Under the knife -- wrap

Publish date:

Normally, my daily Under The Knife and UTK Wrap columns cover the 10 biggest injuries in the game. For today's Wrap, though, there are just too many to cover. I'm going 17 deep today, to make sure we get all the important injuries that could affect who's in and who's out for the playoffs in here. Since it's already running long, I'm not going to ramble. Powered by Ron Santo for the Hall of Fame, on to the injuries:

So the Mariners knew what this was all along. Bedard has been pitching with a torn labrum and cyst inside his shoulder since July, yet the Mariners kept trying to trot him out there. That's to say nothing of the times he pitched with pain prior to that. You'll pardon me for cringing a bit at the word "prior" in the previous sentence, because that's exactly what this situation reminds me of. Mark Prior pitched through a damaged shoulder that has necessitated two major repairs and will likely never pitch again, the result of overwork and deteriorating mechanics after a magical 2003 season. Bedard now finds himself in a similar position. Dr. Lewis Yocum won't be doing so much of an exploratory surgery as he will be checking to make sure there's nothing else going on in there. The "best case" scenario is that Bedard will miss six months, but a power pitcher post-labrum isn't often on the best case path. The more interesting thing here is that the tear might have been a cascade from his hip injury, suggesting a traumatic onset rather than the insidious wearing down that can happen with overuse. As we often don't know the true cause of any injury in the shoulder, it's impossible to tell how this will affect things. We just know that Bedard's not going to be tradeable this winter.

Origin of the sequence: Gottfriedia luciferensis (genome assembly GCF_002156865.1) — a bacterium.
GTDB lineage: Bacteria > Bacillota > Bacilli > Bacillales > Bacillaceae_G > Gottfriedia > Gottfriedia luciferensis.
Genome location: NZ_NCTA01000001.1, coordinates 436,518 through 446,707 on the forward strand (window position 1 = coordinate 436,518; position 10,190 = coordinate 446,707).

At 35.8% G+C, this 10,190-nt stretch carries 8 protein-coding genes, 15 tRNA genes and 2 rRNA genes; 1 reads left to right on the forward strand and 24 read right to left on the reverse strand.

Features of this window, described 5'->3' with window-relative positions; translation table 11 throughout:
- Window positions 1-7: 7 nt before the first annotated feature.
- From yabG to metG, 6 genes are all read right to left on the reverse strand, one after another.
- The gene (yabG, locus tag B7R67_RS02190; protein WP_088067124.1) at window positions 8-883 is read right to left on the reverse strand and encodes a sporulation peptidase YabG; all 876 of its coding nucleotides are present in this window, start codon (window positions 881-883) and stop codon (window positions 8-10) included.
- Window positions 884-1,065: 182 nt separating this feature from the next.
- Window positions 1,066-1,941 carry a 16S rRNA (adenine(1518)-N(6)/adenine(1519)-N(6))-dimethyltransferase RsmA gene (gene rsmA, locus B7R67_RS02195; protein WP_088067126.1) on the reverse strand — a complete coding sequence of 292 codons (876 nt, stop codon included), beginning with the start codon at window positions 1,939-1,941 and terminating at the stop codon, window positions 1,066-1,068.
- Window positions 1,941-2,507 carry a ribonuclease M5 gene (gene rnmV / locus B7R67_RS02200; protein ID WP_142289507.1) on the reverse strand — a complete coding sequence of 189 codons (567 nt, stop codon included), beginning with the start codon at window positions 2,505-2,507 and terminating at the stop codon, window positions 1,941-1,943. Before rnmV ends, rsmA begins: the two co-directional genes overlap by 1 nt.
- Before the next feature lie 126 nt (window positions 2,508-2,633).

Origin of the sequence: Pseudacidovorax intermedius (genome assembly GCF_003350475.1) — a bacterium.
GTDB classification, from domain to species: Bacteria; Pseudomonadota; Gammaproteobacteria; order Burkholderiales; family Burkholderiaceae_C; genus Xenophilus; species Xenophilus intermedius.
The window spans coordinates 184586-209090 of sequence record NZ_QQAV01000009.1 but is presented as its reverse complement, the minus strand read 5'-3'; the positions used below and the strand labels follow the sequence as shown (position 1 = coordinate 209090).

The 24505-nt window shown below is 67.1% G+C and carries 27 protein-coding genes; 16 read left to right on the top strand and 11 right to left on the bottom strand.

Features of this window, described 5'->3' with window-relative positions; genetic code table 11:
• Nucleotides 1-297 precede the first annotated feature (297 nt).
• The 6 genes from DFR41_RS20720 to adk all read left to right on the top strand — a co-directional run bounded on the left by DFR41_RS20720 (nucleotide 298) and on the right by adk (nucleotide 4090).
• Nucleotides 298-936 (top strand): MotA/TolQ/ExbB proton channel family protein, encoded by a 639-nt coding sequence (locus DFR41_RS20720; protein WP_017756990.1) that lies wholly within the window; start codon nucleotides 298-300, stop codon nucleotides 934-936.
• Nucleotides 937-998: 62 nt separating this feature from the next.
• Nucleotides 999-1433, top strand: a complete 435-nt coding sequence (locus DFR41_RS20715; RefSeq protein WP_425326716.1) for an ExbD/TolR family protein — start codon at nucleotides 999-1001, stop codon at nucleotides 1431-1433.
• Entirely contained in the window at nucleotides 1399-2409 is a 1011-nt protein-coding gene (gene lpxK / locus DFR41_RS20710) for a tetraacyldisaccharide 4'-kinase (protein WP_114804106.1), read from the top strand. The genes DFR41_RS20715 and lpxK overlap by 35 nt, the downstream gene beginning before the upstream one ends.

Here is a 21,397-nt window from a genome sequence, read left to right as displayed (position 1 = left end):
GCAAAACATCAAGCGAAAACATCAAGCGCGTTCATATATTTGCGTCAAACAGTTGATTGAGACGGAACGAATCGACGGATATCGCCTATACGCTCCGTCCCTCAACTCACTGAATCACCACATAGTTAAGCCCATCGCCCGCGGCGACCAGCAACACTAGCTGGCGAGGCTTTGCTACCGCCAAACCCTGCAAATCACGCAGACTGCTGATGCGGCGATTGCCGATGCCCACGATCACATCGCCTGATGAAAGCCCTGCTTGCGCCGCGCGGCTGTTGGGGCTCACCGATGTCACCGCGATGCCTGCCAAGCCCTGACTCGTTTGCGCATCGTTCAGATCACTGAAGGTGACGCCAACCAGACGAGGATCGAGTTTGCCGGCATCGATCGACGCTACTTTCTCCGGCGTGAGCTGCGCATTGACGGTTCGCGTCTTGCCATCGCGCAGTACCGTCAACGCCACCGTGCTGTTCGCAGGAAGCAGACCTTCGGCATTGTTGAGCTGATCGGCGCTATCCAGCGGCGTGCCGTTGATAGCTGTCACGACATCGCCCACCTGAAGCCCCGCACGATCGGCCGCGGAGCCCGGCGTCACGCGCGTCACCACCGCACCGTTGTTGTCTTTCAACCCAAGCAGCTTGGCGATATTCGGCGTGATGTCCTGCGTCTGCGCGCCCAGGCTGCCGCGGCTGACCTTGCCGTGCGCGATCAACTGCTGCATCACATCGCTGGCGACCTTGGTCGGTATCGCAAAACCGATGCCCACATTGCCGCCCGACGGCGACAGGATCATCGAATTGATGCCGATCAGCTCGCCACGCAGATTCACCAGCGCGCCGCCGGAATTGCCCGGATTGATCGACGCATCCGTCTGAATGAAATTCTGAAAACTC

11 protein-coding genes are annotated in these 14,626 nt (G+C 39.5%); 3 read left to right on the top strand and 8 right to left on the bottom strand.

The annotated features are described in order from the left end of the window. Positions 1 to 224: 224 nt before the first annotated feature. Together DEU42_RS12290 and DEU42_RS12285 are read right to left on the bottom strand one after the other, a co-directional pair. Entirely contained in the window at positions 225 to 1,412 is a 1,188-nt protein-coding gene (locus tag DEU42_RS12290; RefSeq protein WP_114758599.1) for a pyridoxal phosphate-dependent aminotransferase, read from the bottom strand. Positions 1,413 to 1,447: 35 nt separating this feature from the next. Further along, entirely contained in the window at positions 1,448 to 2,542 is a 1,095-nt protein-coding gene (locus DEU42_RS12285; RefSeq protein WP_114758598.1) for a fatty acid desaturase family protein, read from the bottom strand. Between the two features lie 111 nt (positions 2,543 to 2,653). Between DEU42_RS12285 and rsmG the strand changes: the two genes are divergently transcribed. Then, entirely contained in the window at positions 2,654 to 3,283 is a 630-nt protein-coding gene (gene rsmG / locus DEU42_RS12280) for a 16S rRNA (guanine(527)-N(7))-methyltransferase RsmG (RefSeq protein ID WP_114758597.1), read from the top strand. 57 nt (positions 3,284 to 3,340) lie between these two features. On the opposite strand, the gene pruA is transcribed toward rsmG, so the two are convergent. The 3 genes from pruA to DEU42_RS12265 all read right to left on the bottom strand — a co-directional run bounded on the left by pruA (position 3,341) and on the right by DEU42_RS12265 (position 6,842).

About halfway into the e-mail flood that happened last night, reader Bobby Mueller fired this one off to me: "I'm guessing you're getting flooded with questions about Ben Sheets. I don't have a question, I just thought I'd mention that anyone who has Sheets on a fantasy team and is freaking out about this should be reminded that we (I have him on two teams myself) got 196 innings with a 2.98 ERA and 13 wins from Sheets this year -- which is much more than we could have hoped for." It's small comfort for the Brewers. Sheets left after two innings with forearm tightness, a worrisome diagnosis. This could be anything from cramps to a flexor tendon and everything in between, but a post-game revelation that he's been playing with pain for nearly a month isn't a good sign. Neither is a "cutting sensation" that Sheets described. It's unclear if this is related in any way to his groin strain, or if that was cover for the elbow injury, but Sheets isn't ruling out a quick return, saying it's been "up and down" throughout the period he's been playing with it. The timing couldn't be worse for the Brewers, who need Sheets to make his next three scheduled starts, or for Sheets, who's on the cusp of free agency. This could force the team to move up the return of Yovani Gallardo, though he will be working out of the bullpen. After a sim game on Tuesday, Gallardo could join the team rather than throwing another sim game that had been scheduled for Friday. Gallardo will be more of a replacement for David Riske, who is schedule for elbow surgery to remove bone chips, and will take those high leverage late innings.